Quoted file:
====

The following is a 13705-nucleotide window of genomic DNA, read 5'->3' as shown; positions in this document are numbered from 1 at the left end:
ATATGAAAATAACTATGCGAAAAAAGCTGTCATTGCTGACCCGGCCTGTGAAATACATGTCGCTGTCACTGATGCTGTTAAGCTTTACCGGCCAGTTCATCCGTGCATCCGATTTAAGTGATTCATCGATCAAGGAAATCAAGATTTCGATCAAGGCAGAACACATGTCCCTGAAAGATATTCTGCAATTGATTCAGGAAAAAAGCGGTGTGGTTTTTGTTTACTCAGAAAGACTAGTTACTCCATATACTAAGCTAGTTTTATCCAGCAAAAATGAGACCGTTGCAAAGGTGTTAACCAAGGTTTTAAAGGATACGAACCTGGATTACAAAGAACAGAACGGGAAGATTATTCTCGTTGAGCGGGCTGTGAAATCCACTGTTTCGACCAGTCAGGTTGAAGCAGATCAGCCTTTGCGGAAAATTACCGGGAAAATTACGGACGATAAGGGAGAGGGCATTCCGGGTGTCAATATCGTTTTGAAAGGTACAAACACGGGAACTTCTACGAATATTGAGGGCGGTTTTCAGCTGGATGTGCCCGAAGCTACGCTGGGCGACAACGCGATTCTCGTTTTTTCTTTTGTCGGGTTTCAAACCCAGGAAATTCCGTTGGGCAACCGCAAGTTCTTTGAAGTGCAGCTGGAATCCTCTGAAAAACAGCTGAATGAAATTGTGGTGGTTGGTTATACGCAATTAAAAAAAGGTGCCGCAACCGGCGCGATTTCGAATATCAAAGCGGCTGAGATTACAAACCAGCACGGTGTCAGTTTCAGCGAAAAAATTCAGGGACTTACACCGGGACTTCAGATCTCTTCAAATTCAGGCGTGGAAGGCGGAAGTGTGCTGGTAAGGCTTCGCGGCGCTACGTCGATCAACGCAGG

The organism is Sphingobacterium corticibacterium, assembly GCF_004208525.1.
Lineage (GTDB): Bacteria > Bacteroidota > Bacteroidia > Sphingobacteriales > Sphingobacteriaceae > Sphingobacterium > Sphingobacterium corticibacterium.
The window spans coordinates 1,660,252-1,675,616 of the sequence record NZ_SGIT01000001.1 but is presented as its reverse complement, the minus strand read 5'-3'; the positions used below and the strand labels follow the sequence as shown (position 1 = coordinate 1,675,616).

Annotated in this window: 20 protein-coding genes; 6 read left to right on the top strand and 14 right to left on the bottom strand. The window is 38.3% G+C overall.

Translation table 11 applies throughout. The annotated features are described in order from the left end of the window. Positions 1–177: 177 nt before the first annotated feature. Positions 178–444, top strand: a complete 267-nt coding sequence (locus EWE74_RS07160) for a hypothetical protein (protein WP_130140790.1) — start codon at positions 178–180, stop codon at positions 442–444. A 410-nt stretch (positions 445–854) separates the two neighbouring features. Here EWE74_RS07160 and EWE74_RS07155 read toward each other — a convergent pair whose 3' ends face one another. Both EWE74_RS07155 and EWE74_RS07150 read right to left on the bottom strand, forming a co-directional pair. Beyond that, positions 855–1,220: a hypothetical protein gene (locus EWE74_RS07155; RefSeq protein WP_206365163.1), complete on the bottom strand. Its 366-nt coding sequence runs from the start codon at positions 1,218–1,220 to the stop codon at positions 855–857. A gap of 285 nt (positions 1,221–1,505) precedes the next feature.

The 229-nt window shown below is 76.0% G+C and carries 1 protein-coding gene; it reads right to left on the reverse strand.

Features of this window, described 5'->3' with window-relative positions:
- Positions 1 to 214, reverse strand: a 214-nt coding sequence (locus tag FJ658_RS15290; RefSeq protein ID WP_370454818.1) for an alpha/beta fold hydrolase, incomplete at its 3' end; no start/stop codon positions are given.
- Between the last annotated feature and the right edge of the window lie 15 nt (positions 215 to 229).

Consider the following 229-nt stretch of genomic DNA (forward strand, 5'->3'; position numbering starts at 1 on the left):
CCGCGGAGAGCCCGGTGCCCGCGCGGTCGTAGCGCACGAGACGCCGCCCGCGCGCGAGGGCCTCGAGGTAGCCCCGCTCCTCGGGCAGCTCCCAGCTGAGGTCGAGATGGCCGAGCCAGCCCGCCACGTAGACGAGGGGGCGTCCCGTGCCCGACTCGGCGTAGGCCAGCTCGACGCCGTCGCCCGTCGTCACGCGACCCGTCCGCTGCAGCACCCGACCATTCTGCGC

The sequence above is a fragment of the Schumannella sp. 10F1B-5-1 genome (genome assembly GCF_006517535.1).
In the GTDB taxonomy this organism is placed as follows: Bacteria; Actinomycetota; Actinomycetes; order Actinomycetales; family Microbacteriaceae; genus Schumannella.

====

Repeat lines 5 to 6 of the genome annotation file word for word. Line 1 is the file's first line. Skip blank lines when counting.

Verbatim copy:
The window spans coordinates 1,660,252-1,675,616 of the sequence record NZ_SGIT01000001.1 but is presented as its reverse complement, the minus strand read 5'-3'; the positions used below and the strand labels follow the sequence as shown (position 1 = coordinate 1,675,616).

Annotated in this window: 20 protein-coding genes; 6 read left to right on the top strand and 14 right to left on the bottom strand. The window is 38.3% G+C overall.